Tips from/for iNat identifyers

Would you mind sharing your tips for identification? I do not mean taxa specific, but tools and methods.

For instance, I sometimes need to understand if the place of the ob is mountain or not, and satellite view does not help a lot. I found this site where you can input the coordinates and get estimated elevation (it would a nice feat to add to iNat, but that would be a feature request).
Wonder if someone has similar tips to share.


If you turn on terrain in the map drop-down, at the right zoom levels, there are contour lines with the elevation.



thnks for the hint, worth while trying, Sometimes altitude value labels are not around, so a website might be handy

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You can get elevation and coordinates from Google Earth by moving the cursor to any location. It’s on the lower left of your screen. You can search by coordinates as well.


thanks this is better. For the one trying, keep in mind that you need to wait a little bit for the elevation info appear at the very right of the status bar (there must be some call to server going on)
@tiwane, I think that adding a call to the API and showing elevation in the location info would not be really difficult. Worths considering in my view, calls to Google maps API must already be going for the remaining part.
To get to the elevation from Google Earth from the Identification interface, you have to open the obs, view the map details, copy the coordinate, delete text… not that handy.

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If you click on Terrain, as said, and then use the “+” and “-” signs to zoom in or out on the contour map, it is usually possible to see the elevation labels on the contours. You may have to trace a labelled contour around to the observation location, as one might have to do on any map, but they are there.


The Identotron is an identification tool I was unaware of until @tonyrebelo taught me how to access this tool. I turn to the Identotron when I am working in a plant genera in which I have some knowledge but am unsure of which specific species might occur in the area of the observation.

  1. From the identification modal right click on the “View” observation icon in the right side of the modal to open the full observation in a new tab.
  2. From the full observation right-click on Compare to open the Identotron in a new tab. Note that clicking on Compare with the left mouse button opens a pop-up dialog box, not the Identotron. I had missed that the nature of the click changes the destination of the Compare link.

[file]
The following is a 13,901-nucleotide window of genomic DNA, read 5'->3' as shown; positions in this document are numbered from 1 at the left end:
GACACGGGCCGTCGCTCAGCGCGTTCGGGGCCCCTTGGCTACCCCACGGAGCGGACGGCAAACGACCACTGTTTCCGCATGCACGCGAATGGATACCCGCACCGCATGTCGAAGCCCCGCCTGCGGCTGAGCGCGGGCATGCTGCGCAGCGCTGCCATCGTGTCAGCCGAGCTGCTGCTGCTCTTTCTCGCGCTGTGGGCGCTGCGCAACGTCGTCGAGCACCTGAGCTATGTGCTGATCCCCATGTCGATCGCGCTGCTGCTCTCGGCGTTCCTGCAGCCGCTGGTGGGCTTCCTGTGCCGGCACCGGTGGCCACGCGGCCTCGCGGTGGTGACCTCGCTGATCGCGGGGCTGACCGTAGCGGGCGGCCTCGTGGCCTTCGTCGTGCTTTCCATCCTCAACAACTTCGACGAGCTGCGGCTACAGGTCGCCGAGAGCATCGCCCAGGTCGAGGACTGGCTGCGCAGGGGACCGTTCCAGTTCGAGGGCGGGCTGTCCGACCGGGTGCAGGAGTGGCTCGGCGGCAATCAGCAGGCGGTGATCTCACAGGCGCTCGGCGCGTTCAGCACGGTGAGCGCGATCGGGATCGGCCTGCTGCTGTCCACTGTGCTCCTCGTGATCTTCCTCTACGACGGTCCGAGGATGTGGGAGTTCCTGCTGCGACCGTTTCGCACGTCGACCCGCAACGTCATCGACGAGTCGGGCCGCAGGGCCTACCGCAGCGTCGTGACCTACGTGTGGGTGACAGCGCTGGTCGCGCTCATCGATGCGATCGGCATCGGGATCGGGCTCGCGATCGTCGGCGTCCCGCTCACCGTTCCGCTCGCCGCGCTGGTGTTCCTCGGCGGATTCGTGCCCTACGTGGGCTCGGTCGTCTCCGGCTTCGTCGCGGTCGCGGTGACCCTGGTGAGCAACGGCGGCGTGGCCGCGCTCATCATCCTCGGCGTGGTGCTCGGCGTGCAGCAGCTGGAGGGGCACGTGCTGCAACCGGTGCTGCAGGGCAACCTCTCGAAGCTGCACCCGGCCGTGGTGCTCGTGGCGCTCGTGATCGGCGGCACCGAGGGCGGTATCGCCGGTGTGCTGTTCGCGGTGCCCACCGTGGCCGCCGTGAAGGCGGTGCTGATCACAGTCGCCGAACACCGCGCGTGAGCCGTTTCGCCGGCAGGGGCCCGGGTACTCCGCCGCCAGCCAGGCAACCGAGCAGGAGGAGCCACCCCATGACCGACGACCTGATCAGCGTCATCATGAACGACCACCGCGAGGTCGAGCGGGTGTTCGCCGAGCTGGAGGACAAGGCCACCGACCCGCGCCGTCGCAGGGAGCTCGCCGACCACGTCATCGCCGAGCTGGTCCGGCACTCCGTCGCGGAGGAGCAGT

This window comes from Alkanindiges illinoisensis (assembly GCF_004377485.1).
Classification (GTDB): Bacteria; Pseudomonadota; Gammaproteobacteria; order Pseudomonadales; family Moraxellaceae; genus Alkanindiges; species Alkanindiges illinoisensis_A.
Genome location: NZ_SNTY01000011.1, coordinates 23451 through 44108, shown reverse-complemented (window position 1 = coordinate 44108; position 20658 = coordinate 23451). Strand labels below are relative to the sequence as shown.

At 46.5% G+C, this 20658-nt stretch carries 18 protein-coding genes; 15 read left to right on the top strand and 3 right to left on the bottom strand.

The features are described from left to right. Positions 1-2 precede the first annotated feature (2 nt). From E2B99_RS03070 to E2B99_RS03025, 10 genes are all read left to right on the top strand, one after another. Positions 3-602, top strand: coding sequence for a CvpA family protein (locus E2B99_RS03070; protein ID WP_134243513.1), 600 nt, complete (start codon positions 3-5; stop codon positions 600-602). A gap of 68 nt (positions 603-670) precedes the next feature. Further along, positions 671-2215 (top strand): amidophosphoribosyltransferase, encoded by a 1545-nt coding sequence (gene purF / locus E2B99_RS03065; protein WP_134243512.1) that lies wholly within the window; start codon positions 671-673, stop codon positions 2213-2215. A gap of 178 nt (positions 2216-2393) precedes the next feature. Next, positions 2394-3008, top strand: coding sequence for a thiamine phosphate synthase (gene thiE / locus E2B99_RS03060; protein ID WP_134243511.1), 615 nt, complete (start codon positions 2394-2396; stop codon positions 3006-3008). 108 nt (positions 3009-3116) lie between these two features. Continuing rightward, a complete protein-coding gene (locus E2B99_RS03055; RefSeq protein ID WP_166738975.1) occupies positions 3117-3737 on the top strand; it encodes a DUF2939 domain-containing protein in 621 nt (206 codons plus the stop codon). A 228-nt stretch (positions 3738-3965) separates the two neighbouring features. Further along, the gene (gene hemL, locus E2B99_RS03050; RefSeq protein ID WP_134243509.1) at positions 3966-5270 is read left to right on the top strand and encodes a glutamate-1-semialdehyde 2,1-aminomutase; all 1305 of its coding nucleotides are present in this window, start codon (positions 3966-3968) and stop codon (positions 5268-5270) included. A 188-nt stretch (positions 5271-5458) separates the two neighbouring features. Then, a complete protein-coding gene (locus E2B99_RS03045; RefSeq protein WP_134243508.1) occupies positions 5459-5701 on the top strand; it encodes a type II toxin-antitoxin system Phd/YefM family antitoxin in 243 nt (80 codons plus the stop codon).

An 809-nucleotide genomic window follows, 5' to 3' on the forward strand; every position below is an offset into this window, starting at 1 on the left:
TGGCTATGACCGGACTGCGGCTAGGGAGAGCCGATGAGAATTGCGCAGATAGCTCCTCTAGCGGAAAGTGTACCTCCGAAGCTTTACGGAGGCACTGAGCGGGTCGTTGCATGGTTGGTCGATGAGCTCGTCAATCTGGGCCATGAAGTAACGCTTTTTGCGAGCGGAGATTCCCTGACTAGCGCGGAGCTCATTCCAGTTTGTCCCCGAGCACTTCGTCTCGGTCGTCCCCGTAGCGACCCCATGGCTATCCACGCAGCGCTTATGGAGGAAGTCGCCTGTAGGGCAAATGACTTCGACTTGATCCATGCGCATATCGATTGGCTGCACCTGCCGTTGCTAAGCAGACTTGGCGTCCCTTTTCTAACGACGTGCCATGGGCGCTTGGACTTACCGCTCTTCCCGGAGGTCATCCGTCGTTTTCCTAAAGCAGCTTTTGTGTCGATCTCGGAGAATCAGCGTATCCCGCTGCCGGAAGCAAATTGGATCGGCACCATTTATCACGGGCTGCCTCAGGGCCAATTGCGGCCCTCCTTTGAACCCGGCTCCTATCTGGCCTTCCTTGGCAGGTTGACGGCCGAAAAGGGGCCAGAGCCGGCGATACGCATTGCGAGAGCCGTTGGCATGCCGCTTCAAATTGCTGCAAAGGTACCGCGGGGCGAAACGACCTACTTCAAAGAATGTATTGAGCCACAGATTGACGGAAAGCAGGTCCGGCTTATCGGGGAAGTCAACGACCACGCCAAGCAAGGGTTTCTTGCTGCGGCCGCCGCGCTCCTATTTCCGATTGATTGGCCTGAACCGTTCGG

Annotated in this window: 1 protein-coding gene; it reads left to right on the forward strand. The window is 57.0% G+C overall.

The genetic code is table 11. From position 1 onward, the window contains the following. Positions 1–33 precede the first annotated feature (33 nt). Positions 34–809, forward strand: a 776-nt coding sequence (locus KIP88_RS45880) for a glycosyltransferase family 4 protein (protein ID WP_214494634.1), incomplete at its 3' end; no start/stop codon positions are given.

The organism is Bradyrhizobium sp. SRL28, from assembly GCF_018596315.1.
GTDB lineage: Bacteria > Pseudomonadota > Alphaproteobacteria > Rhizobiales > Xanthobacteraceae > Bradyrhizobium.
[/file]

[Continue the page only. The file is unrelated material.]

3. The Identotron will, in this instance, show species in the genus which occur in that location. On the left one can expand the Place
    Screenshot 2020-01-06 at 17.36.18
    or change the Taxon
    Screenshot 2020-01-06 at 17.36.29

I did not realize this tool existed until Tony brought it to my attention. I must have missed a briefing somewhere along the line!

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Huh. When people said “identotron” I thought they were referring to the “suggestions” tab of the ID modal.


I mostly work with plants. I typically start by setting up a search in Identify (some combination of taxon, place, and maybe a lower bound on the rank if I’m looking to refine IDs for stuff that was already IDed to Order or Family level). I might set an observation date range for a species I know only flowers in certain months, or an ID date range if I just want to review the latest observations.

Once I have the Identify search set up, I’ll work through it page by page. If I expect to ID a high proportion of observations, I’ll probably view each observation and then navigate to the next. Where I’m working with higher level taxons, I’ll scan the page of thumbnails and just open up the ones that seem like I might be able to ID. I use the keyboard shortcuts quite a bit to agree with IDs, move between photos and between tabs and add phenology tags. I installed an image magnifier browser extension so I can zoom in on detail beyond what the iNat interface shows.

Beyond iNat itself, I use a few other resources, which I tend to keep open in a different browser or in Adobe Acrobat. If I’m working with a genus I know well, then I’ll mostly use a good key (such as the Jepson eFlora for California plants), a distribution reference (e.g. Calflora) and a photo library (e.g. Calphotos). If I have access to any taxonomic papers on the relevant genus or species, I’ll open those too.

When I stray into taxa I’m less familiar with, then I have a couple of techniques to see if I can home in on an ID. Obviously, a field guide is helpful in those cases where I have a relevant one for the area. Also, trying various options with the computer vision is a good way to bring up candidate IDs. Once I’ve set the Suggestions Source to “Visually Similar” I’ll browse through the 10 suggestions and look for anything that is a good visual match and shows a plausible nearby distribution. I might well narrow the suggestions by genus or family at this point to exclude implausible options and give me more relevant candidates.

At this point with a less familiar plant, I may have a good idea of a genus (or family). My next step may be to open the iNat taxon page for the genus, navigate to the photo browser, set Filter by Place to something sufficiently broad to catch a good range of nearby observations, and then choose the Taxonomic grouping for photos. This should give me maybe a half-dozen possible taxa that I can compare against the observation (keeping in mind that some of these photos may themselves be incorrectly IDed). My goal here is to narrow down the choices to 1-3 likely candidates.

If I’m not confident in the ID at this point, I would likely pull up a distribution map for each taxon (either in iNat or Calflora) and see whether range or elevation provides a clear distinction. With all of this, sometimes I’ll be confident enough to ID at species level. Other times, it’s clear that I can only ID at genus level or higher. I’ll add a comment if I think it might help the observer or other IDers make sense of my thinking, and then move on to the next observation.